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Melatonin treatment has consistent but transient beneficial effects on sleep measures and pain in patients with severe chronic pain: the DREAM-CP randomised controlled trial

June 2024

Onyeakazi UM, Columb MO, Rosalind A, Kanakarajan S, Galley HF. Melatonin treatment has consistent but transient beneficial effects on sleep measures and pain in patients with severe chronic pain: the DREAM-CP randomised controlled trial. Br J Anaesth. 2024;132(4):725-734. doi:10.1016/j.bja.2024.01.012



Disturbed sleep is often reported in those who suffer chronic pain. This randomized, blinded crossover study examined how a specific melatonin supplement, Circadin™, (2 mg) affected sleep and pain levels in chronic pain patients.


While melatonin (Circadin™) did not significantly improve sleep disturbances caused by pain, however, sleep parameters improved.


SNHI’s Advisory Council comments/takeaway from the article

This study was a single-center, randomized, double-blinded, placebo-controlled, crossover trial using 2 mg of melatonin. There were multiple improvements in sleep, as measured by various questionnaires, and small but significant improvements in pain scores. Despite the favorable outcomes, many pain studies to date have used 8, 10, and 20 mg of melatonin to reduce self-reported pain levels; therefore, 2 mg may be too conservative for aggressive pain management. Similarly, 2 mg may be too high or too low for optimizing sleep and circadian rhythms. The findings of this study are promising for melatonin’s role in reducing pain and improving sleep parameters when a patient is experiencing pain.


Article summary including Results

Of the 58 participants at the beginning of the trial, 51 completed the trial (20 weeks) with 6 weeks of treatment, 4 weeks of washout, and 6 weeks of placebo. The primary outcome was to assess sleep disturbances after 6 weeks of melatonin treatment, using the Verran and Snyder-Halpern (VSH) scale. Four secondary outcomes included the assessment of sleep quality using the Pittsburg-Sleep Quality Index (PSQI) and the impact on pain using Pain and Sleep Questionnaire (PSQ-3), pain intensity and sleep interference scores using Brief Pain Inventory (BPI), and measurement of daily pain and fatigue scores using Actiwatch.


Based on the VSH scale, there were no significant changes in the primary sleep outcome or sleep disturbance in either 6-week treatment group compared with the placebo.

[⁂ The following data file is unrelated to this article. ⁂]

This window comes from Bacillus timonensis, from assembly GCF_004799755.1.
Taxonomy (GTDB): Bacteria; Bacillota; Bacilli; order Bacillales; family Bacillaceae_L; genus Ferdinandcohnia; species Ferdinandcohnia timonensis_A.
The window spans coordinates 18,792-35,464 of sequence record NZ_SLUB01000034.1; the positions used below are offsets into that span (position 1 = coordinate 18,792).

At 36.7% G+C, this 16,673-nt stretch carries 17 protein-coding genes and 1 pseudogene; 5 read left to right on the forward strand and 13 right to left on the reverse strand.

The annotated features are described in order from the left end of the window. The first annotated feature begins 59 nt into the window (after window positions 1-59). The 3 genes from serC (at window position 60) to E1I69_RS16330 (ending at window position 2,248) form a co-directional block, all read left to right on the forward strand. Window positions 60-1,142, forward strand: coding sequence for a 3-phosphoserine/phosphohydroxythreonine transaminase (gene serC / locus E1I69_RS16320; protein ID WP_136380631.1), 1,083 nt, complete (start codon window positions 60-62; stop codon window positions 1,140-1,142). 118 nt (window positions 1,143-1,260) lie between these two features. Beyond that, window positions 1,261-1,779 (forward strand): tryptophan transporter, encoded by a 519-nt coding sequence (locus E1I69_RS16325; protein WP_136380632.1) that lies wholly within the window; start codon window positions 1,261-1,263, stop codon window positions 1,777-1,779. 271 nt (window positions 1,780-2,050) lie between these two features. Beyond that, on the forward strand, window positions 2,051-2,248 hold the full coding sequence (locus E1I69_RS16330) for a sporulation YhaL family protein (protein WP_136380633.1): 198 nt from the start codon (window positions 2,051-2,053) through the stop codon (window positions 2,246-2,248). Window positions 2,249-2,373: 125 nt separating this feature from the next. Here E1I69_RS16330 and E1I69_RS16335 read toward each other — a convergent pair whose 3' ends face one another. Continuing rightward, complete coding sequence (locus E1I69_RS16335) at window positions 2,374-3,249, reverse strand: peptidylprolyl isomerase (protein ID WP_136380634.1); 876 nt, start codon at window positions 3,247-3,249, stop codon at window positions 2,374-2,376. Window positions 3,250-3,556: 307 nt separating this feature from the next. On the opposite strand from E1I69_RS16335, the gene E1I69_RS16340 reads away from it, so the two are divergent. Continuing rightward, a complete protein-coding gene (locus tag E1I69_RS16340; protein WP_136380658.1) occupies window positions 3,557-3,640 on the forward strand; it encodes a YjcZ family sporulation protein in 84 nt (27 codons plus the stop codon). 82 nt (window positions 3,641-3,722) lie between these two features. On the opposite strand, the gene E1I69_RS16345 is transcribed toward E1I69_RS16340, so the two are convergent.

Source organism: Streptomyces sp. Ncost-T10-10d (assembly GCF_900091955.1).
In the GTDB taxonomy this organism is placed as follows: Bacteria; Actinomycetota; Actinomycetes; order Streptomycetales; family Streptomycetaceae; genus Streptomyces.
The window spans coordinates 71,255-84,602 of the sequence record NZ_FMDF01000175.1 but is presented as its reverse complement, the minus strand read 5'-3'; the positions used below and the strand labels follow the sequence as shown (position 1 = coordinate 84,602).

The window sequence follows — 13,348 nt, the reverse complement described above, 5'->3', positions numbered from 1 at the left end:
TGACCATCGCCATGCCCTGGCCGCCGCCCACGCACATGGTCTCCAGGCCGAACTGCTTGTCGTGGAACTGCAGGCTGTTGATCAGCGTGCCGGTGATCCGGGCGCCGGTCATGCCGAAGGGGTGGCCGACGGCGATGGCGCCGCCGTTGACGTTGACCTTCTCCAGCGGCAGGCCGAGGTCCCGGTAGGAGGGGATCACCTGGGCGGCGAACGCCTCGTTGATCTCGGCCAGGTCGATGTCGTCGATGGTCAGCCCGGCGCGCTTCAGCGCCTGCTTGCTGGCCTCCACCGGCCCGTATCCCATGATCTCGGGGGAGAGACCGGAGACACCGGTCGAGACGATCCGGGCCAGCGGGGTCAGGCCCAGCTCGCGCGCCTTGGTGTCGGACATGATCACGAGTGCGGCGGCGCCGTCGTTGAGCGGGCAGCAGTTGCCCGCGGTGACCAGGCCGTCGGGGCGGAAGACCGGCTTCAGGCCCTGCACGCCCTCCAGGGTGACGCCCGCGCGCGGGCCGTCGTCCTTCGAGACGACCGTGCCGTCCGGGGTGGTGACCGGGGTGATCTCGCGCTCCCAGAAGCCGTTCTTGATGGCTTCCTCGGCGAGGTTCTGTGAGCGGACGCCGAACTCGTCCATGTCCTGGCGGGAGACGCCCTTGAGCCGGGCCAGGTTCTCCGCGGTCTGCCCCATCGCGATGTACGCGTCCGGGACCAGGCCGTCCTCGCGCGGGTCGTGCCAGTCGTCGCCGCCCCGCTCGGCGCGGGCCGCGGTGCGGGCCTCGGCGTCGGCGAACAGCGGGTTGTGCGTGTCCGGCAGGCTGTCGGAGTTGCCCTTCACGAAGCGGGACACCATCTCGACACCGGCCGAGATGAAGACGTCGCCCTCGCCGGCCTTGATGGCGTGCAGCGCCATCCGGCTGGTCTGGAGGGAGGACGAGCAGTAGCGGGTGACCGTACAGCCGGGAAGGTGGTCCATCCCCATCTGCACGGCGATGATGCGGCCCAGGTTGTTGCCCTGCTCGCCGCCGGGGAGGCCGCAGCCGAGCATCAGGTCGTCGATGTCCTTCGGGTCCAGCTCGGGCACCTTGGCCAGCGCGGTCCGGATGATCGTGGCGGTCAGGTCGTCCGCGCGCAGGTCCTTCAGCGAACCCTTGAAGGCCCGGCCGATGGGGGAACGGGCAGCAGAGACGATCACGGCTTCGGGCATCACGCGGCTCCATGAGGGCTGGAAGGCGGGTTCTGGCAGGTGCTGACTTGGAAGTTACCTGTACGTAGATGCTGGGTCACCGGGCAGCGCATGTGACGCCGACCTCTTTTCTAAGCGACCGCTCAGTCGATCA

However, there were significant improvements after 3 weeks in the melatonin treatment group (p<0.001) that were not observed during the placebo treatment time. Also, sleep latency (time to fall asleep) and wake-after-sleep onset scores were improved (p<0.001 and p=0.024, respectively).


Pain and fatigue scores (using the PSQ-3) also showed significant improvements (p<0.001) during the melatonin treatment periods. Likewise, pain and fatigue were also significantly reduced as measured by the scores inputted into the Actiwatch.


Global sleep quality scores increased significantly (p<0.001) after 3 and 6 weeks of melatonin treatment.          


Limitations noted by Author(s)

1.     Sleep and pain scales are subjective.

2.     Low compliance for some participants (40-100%)

3.     The Actiwatch that participants wore was confounded for ‘time in bed’ if they were not active and more sedentary.

4.     This trial occurred during the pandemic, which cut short the team’s measurements of melatonin serum levels with the removal of in-person visits; blood samples were only collected from the first 18 participants.

5.     Participants were recruited at a pain clinic, so they may represent the most severe pain cases since the majority of chronic pain patients are seen in primary care settings.

6.     Minor adverse effects were noted, but were considered unrelated to the trial or use of melatonin.


Other limitations noted in this review

None noted.


Article review completed by Mona Fahoum, ND

Content reviewed by Kim Ross, DCN

Date June 10, 2024

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